Twin Cities’ Pine Bend Bluffs Protected (MN)

Inver Grove Heights, MN, 3/11/03 – The Friends of the Mississippi River (FMR) and the Trust for Public Land (TPL) announced today the protection of two key properties that will become the Pine Bend Bluffs Scientific and Natural Area (SNA), part of a statewide program of the Minnesota Department of Natural Resources (DNR). The Metro Greenways program, established to protect key open space and natural areas in the Twin Cities Metropolitan Region, provided the critical funding necessary to acquire the property. Proposed state budget cuts have put similar metro-wide conservation efforts in the future at risk.

Located between Highway 52 and the Mississippi River in Inver Grove Heights, the newly protected natural area consists of 168 acres of wooded hillsides, wetlands, and prairie openings. The establishment of the new SNA culminates years of work by the FMR, TPL, the DNR and a regional coalition of open space advocates across the metro region.

“Pine Bend Bluffs is one of the few remaining jewels. It’s an incredibly beautiful and undisturbed place right in the middle of the metro area,” said Tom Lewanski, FMR’s Conservation Director. “It is one of the highest quality natural areas in the Twin Cities region, and its location next to the Mississippi River makes it extremely valuable as habitat,” he said. Pine Bend Bluffs SNA is one of the high priority natural areas identified by Dakota County in its Farmland and Natural Areas Protection Plan approved this last year. In November voters overwhelmingly supported a public referendum to raise $20 million to implement the plan. The Embrace Open Space campaign, a metro region public awareness campaign promoting citizen involvement in open space protection, identified Pine Bend Bluff as one of the ten most important sites in the Twin Cities.

Whitney Clark, Executive Director of FMR, notes that the very programs that made this acquisition possible face massive cuts under the proposed state budget. “Local governments don’t have the resources or the technical expertise to protect these special places all by themselves. They’re willing to do their part but without the Metro Greenways Program, local communities would be unable to protect regional assets,” he said.

With nearly 80% of the nation’s population living within urban areas, and nearly 60 acres of habitat lost locally in the Twin Cities each day, the need to restore and protect open space and natural areas within the metropolitan region increases. The DNR’s Metro Greenways Program, established in 1998 with broad input and support from elected officials, conservationists and development interests, has been integral in facilitating the development of a regional network of natural areas and open space interconnected by greenways.

“It has taken years to develop the level of sophistication we have in Minnesota to respond to conservation opportunities like this,” adds Susan Schmidt, Minnesota Director of the Trust for Public Land. “Complex land protection efforts depend on a variety of government and nonprofit organizations working together, contributing individual expertise and funding. We need to ensure that open space remains a part of our urban landscape. Minnesota is fortunate to have the Scientific and Natural Areas Program and Metro Greenways Program to be able to protect valuable open space within the Twin Cities.”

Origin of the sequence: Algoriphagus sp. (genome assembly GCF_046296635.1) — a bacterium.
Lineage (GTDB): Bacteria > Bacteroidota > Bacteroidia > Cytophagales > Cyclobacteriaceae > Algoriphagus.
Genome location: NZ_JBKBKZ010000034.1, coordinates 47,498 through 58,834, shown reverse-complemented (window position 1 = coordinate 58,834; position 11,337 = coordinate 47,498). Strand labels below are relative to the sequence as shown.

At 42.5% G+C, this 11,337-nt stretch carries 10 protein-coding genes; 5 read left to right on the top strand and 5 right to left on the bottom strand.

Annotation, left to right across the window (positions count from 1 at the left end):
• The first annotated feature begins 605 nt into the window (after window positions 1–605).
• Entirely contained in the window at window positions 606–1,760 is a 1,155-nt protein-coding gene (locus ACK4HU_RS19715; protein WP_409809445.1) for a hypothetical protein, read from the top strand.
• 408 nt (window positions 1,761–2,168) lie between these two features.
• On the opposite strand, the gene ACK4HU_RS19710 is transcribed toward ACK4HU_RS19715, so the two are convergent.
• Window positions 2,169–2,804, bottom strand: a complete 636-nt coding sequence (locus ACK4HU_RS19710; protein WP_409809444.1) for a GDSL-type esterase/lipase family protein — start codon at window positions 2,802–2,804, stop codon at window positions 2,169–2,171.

Friends of the Mississippi River played a critical role in identifying and cultivating landowner interest in the project, presenting landowners with conservation options and helping to generate funding through grants and other outreach. The Trust for Public Land helped to identify an overall protection strategy for the site, facilitated the real estate and legal issues pertaining to acquisition of some of the property, provided $50,000 for the purchase, and assisted in communicating the vision for fundraising efforts. Both TPL and FMR advised the citizen-led successful Dakota County Farmland and Natural Area referendum. The City of Inver Grove Heights, Dakota County, and the Metropolitan Council also provided funding.

Other recent accomplishments that can be attributed to this network of open space professionals include the recent $20 million farmland and natural area protection referendum passed by voters in Dakota County last fall, and a $3.5 million open space referendum in Blaine two years before that, the new Bruce Vento Nature Sanctuary east of downtown St. Paul, the creation of the St. Croix Greenway, and the Met Council’s emphasis on identifying and preserving regionally significant ecological areas in its Blueprint 2030.

Friends of the Mississippi River advocates a new vision for the Mississippi, especially the river and its watershed in the Twin Cities metropolitan area. Through active leadership and education, FMR seeks to preserve and restore the river’s fish and wildlife, its vital floodplains and scenic bluffs, its natural and cultural treasures, its beauty and its romance. To learn more, visit

Founded in 1972, the Trust for Public Land is a national nonprofit established to conserve land for people in our cities, suburbs and rural communities to improve our quality of life and to protect our natural and historic resources for future generations.